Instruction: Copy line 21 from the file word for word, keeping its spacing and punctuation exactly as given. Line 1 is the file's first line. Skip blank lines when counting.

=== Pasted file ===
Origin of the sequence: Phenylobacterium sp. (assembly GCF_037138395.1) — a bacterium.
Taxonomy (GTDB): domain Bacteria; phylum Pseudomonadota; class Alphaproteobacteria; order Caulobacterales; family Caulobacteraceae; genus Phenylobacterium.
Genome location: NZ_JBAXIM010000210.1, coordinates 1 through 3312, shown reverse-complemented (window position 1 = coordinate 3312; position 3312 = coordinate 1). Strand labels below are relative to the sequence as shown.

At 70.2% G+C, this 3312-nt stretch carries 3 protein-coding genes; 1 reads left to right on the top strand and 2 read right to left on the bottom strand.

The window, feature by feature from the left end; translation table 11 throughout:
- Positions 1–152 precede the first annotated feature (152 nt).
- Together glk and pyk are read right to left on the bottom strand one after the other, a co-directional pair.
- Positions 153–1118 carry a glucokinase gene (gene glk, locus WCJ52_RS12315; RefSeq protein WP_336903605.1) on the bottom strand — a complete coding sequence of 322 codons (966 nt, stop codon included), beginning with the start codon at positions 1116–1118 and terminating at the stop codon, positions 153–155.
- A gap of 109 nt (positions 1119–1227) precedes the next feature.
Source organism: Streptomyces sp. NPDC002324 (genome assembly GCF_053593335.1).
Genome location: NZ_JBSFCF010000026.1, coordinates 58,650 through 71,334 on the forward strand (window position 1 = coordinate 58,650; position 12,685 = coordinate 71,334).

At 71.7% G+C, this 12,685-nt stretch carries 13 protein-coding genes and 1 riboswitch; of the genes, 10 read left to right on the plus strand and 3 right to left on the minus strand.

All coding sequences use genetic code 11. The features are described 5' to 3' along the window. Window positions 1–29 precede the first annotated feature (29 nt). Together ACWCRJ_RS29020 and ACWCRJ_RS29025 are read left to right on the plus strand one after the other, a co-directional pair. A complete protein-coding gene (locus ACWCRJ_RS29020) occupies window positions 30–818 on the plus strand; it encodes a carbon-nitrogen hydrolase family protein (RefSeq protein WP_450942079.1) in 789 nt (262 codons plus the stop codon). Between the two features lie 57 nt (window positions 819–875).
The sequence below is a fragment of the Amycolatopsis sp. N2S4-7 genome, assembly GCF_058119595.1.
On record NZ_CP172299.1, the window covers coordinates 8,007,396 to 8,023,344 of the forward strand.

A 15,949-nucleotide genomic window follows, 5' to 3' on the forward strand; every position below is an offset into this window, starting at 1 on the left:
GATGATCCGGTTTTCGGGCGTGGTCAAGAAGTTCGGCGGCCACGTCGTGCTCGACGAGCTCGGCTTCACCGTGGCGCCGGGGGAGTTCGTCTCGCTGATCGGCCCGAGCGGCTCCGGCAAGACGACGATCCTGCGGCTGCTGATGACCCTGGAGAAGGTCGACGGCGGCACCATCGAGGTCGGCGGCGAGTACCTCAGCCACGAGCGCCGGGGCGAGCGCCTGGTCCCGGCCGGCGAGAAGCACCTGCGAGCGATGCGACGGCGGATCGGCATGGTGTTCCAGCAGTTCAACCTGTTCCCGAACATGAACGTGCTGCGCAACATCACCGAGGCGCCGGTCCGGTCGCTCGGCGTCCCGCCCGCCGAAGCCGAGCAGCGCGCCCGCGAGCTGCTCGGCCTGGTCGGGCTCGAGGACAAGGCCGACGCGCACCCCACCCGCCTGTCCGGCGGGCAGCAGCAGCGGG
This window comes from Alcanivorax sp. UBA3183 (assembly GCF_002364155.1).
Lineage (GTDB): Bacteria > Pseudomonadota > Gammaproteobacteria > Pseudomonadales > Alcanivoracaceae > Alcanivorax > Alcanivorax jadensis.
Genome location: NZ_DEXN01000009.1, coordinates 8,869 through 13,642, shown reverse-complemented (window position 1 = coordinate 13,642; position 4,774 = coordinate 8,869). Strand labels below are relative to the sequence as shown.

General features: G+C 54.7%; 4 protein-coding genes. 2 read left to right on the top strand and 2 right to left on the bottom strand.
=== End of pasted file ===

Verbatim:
General features: G+C 54.7%; 4 protein-coding genes. 2 read left to right on the top strand and 2 right to left on the bottom strand.